He told students he didn’t like Jews, came out with racist remark against Obama
25th July 2011: A Cambridge school teacher has been guilty of “unacceptable professional conduct” after he told students he didn’t like Jews and came out with a racist remark about US President Barack Obama. The teacher has, however, escaped a teaching ban.
Michael Webb was teaching a revision class at the Cambridge Centre for Sixth-form Studies (CCSS).
The General Teaching Council found him guilty of unacceptable professional conduct. In fact, the council’s Professional Conduct Committee issued a reprimand. It will remain on his professional registration for two years. But, did not ban or place his services under suspension.
Webb has already been dismissed by the school.
The committee came to the conclusion that during a GCSE maths revision class on April 9, 2009, Webb came out with “inappropriate comments suggestive of undermining the dignity of those of particular racial origins”. It found out hat the teacher had used the words he didn’t like Jews, and called Barack Obama a ‘f****** n*****’.
A parent, subsequently, complained to the school.
CCSS vice-principal Denise Hammersley said Webb was not a permanent member of staff and employed him through an agency.”
She added Acting on a parent’s complaint then principal Neil Roskilly interviewed him and then formally dismissed him from service. The General Teaching Council too was informed as the school dealt with the matter immediately.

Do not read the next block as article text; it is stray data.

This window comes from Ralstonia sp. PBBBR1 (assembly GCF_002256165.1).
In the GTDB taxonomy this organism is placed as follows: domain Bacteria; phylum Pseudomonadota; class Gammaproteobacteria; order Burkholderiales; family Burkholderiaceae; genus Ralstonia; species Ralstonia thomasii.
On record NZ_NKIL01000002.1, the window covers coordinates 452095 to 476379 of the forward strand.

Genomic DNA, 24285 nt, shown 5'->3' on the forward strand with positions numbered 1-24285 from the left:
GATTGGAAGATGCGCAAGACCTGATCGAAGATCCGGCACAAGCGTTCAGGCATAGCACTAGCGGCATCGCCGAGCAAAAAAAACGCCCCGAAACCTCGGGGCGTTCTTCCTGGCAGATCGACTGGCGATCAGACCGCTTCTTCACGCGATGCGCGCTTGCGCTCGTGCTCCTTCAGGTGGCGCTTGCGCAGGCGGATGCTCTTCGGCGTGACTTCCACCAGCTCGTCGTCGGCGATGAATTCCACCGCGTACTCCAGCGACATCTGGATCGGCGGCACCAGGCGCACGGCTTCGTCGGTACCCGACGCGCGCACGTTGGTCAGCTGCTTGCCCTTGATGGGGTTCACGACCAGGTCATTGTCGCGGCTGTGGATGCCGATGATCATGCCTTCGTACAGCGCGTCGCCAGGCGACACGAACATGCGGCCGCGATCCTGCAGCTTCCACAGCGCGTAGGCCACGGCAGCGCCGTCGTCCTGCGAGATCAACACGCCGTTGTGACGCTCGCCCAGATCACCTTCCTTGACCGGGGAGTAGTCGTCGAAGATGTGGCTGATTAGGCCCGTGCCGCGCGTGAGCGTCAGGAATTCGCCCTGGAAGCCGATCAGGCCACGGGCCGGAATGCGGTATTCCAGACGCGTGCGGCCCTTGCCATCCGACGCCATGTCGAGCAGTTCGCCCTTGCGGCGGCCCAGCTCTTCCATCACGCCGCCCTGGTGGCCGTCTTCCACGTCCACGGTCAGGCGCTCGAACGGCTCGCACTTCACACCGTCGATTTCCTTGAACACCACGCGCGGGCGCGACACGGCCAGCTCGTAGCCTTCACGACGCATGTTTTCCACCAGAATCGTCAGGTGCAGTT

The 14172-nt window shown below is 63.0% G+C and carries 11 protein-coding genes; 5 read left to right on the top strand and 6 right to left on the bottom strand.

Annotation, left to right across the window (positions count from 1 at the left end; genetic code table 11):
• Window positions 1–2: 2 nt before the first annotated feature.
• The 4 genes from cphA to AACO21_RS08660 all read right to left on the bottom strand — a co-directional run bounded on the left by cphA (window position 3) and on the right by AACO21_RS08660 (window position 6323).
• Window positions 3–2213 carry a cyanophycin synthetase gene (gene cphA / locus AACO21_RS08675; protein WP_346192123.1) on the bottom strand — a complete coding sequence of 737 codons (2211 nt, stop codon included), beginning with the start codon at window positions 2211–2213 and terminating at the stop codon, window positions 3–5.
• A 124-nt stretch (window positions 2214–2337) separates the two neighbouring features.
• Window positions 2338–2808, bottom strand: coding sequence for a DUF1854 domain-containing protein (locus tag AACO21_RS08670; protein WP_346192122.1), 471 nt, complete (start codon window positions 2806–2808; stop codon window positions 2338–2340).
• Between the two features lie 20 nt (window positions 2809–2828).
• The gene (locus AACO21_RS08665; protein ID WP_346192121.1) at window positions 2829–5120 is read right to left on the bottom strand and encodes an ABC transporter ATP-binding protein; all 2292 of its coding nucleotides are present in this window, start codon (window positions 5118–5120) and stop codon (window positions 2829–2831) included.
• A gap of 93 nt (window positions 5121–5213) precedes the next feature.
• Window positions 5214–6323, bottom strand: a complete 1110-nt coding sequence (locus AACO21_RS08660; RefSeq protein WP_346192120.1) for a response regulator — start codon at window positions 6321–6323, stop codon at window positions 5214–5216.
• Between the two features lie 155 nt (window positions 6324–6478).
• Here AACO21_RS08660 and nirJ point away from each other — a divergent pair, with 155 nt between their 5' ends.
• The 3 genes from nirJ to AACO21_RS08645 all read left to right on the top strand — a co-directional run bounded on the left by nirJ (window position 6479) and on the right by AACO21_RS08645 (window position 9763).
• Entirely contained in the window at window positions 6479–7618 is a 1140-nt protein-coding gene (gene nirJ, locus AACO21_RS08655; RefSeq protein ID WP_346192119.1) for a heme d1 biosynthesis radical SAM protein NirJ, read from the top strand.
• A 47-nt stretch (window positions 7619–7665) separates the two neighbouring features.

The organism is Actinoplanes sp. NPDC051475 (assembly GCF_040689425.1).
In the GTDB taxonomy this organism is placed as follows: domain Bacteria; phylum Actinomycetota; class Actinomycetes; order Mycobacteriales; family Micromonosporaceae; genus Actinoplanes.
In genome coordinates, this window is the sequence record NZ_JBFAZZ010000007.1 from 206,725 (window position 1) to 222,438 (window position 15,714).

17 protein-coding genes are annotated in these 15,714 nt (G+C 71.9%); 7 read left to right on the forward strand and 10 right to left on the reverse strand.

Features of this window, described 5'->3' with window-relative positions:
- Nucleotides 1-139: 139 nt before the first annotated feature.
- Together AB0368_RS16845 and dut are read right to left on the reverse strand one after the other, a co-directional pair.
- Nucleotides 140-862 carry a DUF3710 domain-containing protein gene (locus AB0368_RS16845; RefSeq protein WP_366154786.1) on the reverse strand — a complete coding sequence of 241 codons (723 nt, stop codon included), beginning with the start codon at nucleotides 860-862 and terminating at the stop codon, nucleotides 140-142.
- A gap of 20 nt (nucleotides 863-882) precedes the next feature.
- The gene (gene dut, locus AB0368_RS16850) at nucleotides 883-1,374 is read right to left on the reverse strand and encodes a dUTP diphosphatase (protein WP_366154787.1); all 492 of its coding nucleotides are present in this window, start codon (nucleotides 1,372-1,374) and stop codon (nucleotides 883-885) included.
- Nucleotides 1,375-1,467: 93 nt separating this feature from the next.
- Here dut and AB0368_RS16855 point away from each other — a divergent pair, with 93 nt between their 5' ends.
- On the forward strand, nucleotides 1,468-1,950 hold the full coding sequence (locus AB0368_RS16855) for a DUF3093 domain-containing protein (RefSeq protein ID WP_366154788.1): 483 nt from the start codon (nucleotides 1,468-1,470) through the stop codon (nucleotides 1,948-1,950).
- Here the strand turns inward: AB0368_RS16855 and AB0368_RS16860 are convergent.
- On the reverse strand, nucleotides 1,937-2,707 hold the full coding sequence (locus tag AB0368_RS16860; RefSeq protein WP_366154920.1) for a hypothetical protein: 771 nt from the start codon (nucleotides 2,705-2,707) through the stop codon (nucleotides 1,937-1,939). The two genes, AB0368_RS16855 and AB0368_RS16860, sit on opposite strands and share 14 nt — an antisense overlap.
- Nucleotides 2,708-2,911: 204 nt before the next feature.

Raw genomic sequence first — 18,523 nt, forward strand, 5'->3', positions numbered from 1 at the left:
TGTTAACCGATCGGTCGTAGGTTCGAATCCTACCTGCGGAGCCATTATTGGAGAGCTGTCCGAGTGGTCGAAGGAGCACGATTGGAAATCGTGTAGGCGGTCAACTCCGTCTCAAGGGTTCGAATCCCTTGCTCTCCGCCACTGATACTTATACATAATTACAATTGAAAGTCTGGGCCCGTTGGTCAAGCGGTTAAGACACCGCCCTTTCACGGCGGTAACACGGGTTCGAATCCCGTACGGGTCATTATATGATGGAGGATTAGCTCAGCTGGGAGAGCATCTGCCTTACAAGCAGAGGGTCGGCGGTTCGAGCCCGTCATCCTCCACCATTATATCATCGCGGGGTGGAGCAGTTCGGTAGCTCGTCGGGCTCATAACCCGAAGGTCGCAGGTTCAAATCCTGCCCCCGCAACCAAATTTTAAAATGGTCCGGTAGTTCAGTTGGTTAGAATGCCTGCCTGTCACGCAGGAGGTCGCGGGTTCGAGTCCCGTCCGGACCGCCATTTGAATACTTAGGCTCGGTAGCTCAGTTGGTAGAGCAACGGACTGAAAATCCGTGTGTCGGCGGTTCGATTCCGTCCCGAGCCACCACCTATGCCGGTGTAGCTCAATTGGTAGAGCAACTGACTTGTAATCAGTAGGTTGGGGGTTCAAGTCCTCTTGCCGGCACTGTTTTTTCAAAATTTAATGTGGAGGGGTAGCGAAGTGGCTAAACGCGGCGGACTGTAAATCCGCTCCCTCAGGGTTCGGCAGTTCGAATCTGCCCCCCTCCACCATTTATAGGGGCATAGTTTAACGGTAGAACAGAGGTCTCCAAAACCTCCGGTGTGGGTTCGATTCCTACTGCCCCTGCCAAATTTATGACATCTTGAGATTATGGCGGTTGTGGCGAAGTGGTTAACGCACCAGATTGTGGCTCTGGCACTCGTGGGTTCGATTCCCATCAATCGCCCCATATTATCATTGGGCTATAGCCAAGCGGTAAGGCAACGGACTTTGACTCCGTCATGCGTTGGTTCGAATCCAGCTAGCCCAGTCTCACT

At the hearing, committee chairman Jason Whyborn said having found that the comments were made, they thought these were inappropriate, particularly in the context of a maths revision class. They either did, or were likely to undermine the dignity of those of particular racial origins.
Webb’s conduct fell short of the standard expected of a registered teacher and was behaviour which involved a breach of the standards of propriety expected of the profession.
The language used by Webb was plainly inappropriate but particularly so given that it was wholly unconnected to the lesson he was teaching and, by his own admission, caused upset to a pupil.
Rather than heeding this distress, he dismissed her response as emotional blackmail.
But taking into consideration Webb’s apology and the fact that this was an isolated incident during a long and unblemished career, the committee considered a reprimand was the appropriate punishment.